Employment Discrimination Attorney in Philadelphia, Pennsylvania
Some states had begun passing anti-discrimination laws regarding public accommodations prior to the federal government’s landmark Civil Rights Act of 1964, which extended protections to the workplace. The Civil Rights Act focused on what it perceived to be protected classes, which originally consisted of the categories of race, color, religion, sex, and national origin.
Since then, the Civil Rights Act has been reinterpreted and expanded by court decisions and rulemaking, and has been joined by a slew of other federal anti-discrimination laws with specific categories, or protected classes, such as disability, pregnancy, military status, age (over 40), and more.
In the Commonwealth of Pennsylvania, the Pennsylvania Human Relations Act (PHRA) echoes the Civil Rights Act in its protections against discrimination in employment, housing, commercial property, education, and public accommodations. The Civil Rights Act is enforced by the U.S. Equal Employment Opportunity Commission (EEOC), and the PHRA by the Pennsylvania Human Relations Commission (PHRC).
If you feel you have been discriminated against at work in or around Philadelphia, Pennsylvania, contact us at H. Rosen Law, P.C. We will fight for your rights and protections under the law in an effort to hold those accountable who discriminate. You will receive personalized attention from our employment law/discrimination attorney. H. Rosen Law, P.C. also serves clients throughout Southeastern Pennsylvania including Harrisburg and Scranton.
The Civil Rights Act protects not only employees but also job applicants and former employees who were affected while employed or afterward. Discrimination by the EEOC is defined as policies or practices that have a “disproportionately negative effect” on applicants or employees.
Say a business runs an ad for warehouse workers, but the ad uses the phrase “young and strong.” This could exclude—discriminate against—older individuals in violation of the Age Discrimination in Employment Act (ADEA), which protects workers over 40.
Another example: A retailer promotes only young, good-looking women to be managers because that is “the face of the company” that the owner prefers. This would be in violation of the Civil Rights Act’s prohibition of discrimination based on sex. What about men and older women?
Those are just two examples, but the Civil Rights Act also protects against discrimination in discharge, firings, and layoffs; job assignment; pay; reasonable accommodations for a disability; benefits; promotion; job training; and protecting medical and genetic data information.
Discrimination under the law also includes harassment. Retaliation, which many employees fear and are thus hesitant to come forward in issues of discrimination, is also prohibited and protected against. In fact, of all the charges—complaints—received by the EEOC each year, the top-ranking one is routinely retaliation.
Anti-Discrimination Protections Expanded
The Civil Rights Act originally protected only the classes or categories of race, color, religion, sex, and national origin. Sex has now been expanded to include gender identity and sexual orientation. The Civil Rights Act has been augmented by subsequent legislation, such as the ADEA mentioned above, and all fall under the purview of the EEOC.
These augmenting acts include the Americans with Disabilities Act (ADA), the Equal Pay Act, the Pregnancy Discrimination Act, and the Genetic Information Nondiscrimination Act (GINA).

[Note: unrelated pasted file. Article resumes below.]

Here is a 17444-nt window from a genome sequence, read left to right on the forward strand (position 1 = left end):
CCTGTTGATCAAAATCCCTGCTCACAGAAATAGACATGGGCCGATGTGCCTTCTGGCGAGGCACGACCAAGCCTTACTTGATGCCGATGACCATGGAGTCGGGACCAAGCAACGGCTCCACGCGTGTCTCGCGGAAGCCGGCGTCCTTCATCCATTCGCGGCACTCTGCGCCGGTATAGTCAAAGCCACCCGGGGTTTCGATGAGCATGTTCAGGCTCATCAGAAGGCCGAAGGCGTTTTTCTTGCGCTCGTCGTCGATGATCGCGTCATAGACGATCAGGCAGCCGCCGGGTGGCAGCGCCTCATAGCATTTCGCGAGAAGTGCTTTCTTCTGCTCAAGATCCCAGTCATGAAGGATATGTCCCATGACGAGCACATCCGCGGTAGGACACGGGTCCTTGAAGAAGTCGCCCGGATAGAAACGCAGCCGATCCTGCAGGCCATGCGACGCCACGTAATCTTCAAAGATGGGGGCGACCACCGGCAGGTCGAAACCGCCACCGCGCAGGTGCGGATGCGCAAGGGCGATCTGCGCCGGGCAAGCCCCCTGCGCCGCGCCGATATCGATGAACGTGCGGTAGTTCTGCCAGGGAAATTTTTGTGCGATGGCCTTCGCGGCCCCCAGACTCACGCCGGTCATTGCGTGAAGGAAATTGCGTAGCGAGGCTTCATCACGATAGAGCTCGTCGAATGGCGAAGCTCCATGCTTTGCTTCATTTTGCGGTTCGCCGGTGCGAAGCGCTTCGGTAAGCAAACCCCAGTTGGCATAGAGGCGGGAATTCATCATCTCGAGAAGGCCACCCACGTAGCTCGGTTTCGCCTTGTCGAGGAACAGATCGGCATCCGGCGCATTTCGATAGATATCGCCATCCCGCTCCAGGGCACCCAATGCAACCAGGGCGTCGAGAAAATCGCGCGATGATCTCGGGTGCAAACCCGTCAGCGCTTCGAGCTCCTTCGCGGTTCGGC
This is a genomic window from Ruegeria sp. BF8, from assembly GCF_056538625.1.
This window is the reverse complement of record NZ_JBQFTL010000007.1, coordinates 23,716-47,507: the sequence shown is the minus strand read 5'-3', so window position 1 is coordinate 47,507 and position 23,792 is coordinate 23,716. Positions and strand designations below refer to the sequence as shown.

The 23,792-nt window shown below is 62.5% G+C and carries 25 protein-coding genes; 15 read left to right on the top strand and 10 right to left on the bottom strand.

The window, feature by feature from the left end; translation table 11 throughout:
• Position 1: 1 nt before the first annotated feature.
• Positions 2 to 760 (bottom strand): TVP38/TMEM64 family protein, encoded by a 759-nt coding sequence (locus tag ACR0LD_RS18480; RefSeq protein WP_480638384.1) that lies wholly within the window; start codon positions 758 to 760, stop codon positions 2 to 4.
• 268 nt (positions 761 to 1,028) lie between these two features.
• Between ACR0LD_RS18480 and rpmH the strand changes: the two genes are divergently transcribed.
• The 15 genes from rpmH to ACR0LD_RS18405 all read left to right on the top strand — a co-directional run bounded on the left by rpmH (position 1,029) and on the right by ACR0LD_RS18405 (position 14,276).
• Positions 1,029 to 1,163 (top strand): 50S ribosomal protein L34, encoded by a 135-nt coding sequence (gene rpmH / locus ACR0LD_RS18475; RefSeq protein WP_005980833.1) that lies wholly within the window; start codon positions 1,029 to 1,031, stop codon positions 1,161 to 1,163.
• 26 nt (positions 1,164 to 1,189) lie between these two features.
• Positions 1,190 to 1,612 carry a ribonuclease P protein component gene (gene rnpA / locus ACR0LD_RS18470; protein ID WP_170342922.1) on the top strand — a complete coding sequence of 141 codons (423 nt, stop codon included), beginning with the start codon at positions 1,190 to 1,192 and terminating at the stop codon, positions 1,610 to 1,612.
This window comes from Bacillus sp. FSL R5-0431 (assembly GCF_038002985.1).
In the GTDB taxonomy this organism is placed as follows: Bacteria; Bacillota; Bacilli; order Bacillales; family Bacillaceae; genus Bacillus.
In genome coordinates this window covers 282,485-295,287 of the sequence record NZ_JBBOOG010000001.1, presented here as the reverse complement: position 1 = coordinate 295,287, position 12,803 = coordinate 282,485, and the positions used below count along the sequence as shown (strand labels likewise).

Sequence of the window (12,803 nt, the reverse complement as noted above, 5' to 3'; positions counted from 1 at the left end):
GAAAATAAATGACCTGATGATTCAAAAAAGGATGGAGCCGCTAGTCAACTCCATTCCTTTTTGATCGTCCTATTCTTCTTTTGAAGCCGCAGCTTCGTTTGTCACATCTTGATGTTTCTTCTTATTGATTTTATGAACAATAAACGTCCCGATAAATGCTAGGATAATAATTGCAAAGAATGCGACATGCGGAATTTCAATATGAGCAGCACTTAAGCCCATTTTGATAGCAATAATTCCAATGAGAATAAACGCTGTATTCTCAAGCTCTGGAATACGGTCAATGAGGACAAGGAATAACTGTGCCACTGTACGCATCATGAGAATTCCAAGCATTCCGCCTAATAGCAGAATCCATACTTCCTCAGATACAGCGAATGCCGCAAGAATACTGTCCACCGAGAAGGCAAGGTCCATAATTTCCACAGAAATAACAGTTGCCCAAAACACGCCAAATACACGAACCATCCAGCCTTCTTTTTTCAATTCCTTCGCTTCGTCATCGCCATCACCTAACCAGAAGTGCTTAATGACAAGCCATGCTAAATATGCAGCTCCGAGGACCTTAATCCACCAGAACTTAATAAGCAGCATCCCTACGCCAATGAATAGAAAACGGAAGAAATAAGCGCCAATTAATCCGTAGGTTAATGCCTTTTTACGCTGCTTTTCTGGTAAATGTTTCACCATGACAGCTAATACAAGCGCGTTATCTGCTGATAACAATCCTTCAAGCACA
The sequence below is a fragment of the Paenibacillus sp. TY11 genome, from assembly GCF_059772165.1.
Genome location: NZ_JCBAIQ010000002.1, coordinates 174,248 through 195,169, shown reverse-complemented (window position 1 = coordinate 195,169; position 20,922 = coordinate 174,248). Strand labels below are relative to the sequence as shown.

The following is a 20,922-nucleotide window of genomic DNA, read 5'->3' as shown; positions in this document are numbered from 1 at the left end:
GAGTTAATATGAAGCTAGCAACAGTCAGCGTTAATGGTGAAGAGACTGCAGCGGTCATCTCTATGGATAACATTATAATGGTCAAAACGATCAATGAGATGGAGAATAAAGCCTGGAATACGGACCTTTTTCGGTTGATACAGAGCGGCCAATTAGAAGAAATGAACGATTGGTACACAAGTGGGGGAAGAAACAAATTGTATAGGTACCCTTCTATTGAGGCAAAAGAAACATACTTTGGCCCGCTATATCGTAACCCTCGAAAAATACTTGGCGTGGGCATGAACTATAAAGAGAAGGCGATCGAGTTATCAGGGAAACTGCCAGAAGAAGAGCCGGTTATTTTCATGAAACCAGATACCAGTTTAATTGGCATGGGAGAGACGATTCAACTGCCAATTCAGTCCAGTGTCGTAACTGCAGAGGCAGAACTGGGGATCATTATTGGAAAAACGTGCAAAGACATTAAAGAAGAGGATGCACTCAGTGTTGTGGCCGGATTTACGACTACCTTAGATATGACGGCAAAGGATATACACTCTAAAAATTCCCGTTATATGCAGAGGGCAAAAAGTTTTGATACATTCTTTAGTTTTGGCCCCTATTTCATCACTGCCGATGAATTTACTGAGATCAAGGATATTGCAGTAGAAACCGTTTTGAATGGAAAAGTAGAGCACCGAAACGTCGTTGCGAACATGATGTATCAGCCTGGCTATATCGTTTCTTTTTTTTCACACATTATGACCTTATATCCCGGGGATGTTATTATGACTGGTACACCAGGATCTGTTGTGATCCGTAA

Disparate Impact vs. Disparate Treatment
Disparate impact occurs when company practices or policies that appear to be neutral have a disproportionate impact on a particular group. Disparate treatment is intentional employment discrimination. Both fall under the purview of the EEOC and PHRC and are considered discriminatory.
Can You Sue Your Employer for Discrimination?
Both the EEOC and the PHRC require that you file a charge with their agencies before you can take any legal action on your own. No matter which agency you file the charge with, there is a sharing mechanism in place, and the agencies will decide which one—the EEOC or the PHRC—should commence the initial investigation.
Generally speaking, you have 180 days from the date of the discriminatory act to file. The EEOC, however, extends the deadline to 300 days if there is a comparable anti-discrimination law existing in the state.
What follows after receiving the complaint is that the assigned investigative agency will send out questionnaires to both you and the employer. There may be follow-up phone calls or meetings. The agency has the authority to mediate an agreement between the two of you. If that does not achieve its goal, the agency can sue your employer.
If either agency decides not to go to court, then it might issue you what is called a “right-to-sue” letter. This allows you to file a lawsuit against your employer for employment discrimination. In Pennsylvania, you have two years after receiving the letter from the PHRC to initiate your legal action. If the EEOC sends out the right-to-sue notification, you have just 90 days.
If you have been subjected to employment discrimination, whether as an applicant or employee, in or around Philadelphia, Pennsylvania, do not hesitate to initiate a charge or seek help in doing so. The clock is ticking for reporting discriminatory acts.
Employment Discrimination in Philadelphia, Pennsylvania
As soon as the discriminatory act takes place, reach out to us at H. Rosen Law, P.C. We will help you navigate the entire process, and if it comes time for a lawsuit, we will fight aggressively for your rights and a resolution to the discrimination that took place.